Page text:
Tag Archives: special collections

Dartmouth Ski Tramway

It seems that once again ski season is upon us. Long regarded as a favorite New England skiing and snowboarding destination, New Hampshire boasts a hearty twenty-two skiing areas and resorts. Dartmouth, in extension, is consistently ranked as the prefe… Continue reading

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Oh, the Weather Outside is Frightful….

It was COLD this morning, and even colder yesterday, but an old time New Englander might pooh-pooh that with a “Hey, when I was a kid, there were weeks in January when we never saw the warm side of zero.” Would he be remembering correctly? Am I really… Continue reading

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Dartmouth in the Rose Bowl?

In 1937, Dartmouth was a major college football powerhouse and was invited to play Cal in the Rose Bowl on January 1st–and Dartmouth turned it down. It is hard to imagine both sides of that sentence: Dartmouth invited to the Rose Bowl? A major college… Continue reading

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Dear Dr. Seuss

Like the rest of the country, we have had school children on our minds this week. We were reminded of a batch of very sweet letters in our Ted Geisel collection addressed to Dr. Seuss. It seemed like a good time to share a few, as well as one of Seuss’… Continue reading

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Nature Printing

Natural history in the nineteenth century strove to describe and classify everything in the living world. Museums were bulging at the seams with specimens and catalogs listing and illustrating classes of life proliferated. For some in the field, tradit… Continue reading

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“My Work Did Not ‘Evolve’”

“My work did not ‘evolve’ into a serious work. It started like that,” states a somewhat testy J. R. R. Tolkien in response to a request for information about himself and his books from Miss Bradley at the London office of the New York Times. Tolkien, … Continue reading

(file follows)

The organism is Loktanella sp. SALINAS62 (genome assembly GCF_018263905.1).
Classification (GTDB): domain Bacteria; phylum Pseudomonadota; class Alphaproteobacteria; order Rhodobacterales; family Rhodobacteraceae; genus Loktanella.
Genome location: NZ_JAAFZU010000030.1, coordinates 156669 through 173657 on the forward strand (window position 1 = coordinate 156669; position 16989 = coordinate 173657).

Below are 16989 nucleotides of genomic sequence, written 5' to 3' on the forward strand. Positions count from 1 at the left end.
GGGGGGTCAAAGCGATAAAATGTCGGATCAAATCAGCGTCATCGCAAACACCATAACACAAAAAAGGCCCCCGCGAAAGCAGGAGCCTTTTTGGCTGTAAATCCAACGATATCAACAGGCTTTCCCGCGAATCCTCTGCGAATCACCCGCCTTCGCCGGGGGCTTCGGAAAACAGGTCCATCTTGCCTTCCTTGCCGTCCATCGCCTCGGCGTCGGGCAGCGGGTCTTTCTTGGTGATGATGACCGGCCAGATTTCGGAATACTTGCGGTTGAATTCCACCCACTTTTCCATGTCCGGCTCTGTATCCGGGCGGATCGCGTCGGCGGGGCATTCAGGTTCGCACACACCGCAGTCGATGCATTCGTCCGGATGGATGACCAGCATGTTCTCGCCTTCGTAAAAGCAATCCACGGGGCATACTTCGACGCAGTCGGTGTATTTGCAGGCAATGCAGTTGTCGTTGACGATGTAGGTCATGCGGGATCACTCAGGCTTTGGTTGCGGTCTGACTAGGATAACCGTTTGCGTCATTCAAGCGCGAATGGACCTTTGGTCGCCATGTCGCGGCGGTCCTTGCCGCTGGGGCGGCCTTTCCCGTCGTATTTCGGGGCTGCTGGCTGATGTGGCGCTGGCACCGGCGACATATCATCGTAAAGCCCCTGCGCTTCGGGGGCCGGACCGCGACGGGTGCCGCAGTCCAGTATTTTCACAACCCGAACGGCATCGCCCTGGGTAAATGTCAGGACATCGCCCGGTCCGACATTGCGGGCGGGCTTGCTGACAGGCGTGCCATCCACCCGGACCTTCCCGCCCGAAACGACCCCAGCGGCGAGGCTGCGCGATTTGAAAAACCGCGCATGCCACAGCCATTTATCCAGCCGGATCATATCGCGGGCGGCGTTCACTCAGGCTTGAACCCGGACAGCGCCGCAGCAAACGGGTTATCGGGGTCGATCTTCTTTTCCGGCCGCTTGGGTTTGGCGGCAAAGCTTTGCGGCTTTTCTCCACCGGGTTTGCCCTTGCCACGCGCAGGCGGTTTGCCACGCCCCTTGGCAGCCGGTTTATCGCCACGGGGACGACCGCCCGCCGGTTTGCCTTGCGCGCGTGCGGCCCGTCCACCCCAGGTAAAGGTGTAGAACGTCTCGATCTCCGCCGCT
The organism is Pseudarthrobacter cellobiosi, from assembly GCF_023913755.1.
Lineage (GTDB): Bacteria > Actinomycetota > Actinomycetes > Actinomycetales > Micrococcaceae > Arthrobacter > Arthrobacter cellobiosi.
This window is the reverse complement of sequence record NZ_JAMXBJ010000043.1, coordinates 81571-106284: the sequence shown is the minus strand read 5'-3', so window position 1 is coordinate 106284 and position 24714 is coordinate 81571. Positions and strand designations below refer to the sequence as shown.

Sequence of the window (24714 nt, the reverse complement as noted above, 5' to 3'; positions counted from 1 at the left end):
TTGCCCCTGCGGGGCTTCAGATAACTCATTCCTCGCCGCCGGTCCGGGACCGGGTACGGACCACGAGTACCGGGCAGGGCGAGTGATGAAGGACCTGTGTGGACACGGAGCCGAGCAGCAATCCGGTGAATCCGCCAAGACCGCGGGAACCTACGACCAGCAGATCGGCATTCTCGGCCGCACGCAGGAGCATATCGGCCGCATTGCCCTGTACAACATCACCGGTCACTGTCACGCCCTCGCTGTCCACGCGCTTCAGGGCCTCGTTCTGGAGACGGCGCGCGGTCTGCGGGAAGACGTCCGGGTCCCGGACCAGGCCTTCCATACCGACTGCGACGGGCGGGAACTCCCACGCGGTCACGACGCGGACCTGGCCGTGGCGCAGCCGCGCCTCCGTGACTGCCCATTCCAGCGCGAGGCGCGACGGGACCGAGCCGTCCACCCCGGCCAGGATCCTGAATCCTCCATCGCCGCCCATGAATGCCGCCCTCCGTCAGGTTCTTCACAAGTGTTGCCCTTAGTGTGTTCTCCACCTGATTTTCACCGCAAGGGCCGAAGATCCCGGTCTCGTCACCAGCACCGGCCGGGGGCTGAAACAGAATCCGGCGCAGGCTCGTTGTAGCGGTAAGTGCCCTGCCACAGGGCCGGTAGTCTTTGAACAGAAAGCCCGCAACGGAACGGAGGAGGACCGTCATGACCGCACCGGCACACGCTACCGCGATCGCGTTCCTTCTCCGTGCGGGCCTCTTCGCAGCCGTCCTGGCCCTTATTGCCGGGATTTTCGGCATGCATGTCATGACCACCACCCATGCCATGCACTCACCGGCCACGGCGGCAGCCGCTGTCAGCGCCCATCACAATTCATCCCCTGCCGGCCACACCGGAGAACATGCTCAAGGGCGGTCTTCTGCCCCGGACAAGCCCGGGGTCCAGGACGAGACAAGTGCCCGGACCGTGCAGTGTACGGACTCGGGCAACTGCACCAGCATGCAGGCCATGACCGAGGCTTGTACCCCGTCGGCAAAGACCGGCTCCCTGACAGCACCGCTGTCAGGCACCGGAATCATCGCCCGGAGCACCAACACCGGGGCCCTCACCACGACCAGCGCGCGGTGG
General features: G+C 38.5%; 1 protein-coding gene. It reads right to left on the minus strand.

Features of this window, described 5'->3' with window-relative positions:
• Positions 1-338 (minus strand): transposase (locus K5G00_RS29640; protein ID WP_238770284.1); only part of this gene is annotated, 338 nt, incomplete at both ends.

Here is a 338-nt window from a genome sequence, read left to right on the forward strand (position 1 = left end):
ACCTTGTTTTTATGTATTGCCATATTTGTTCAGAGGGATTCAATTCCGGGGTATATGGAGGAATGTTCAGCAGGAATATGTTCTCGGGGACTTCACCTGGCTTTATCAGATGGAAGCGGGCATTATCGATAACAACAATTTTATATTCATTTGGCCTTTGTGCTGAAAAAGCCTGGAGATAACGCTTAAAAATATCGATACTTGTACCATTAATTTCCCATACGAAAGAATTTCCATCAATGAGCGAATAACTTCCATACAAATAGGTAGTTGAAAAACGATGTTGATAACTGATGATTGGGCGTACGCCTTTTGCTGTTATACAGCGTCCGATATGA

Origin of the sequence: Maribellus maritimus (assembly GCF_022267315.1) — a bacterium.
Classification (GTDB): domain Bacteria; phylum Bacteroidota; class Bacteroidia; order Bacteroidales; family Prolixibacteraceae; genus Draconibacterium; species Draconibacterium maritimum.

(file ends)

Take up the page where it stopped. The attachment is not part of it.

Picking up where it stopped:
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By the Author of ‘Jane Eyre’

A while back we blogged about the first edition of The Tenant of Wildfell Hall. The publisher promoted the book with the suggestion that it was written by Charlotte Bronte (rather than Anne).  Well, we just acquired the first American edition of W… Continue reading

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De architectura

Marcus Vitruvius Pollio was a Roman of the first-century B.C. He served in several of Julius Caesar’s campaigns, most likely as an engineer responsible for the construction and maintenance of the army encampment. Little else is known about his life sav… Continue reading

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Before He Was Anybody

Peter Rabbit is one of the most famous characters in the world of children’s literature. But he wasn’t always that well known. In fact, as with almost every other author, Beatrix Potter was initially unable to find a publisher for her story due to the … Continue reading

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The Playfully Morbid World of Edward Gorey

Edward Gorey described his mission in life as “to make everybody as uneasy as possible… I think we should all be as uneasy as possible, because that’s what the world is like.” As a writer and artist, Gorey has created his own uneasy world, through th… Continue reading

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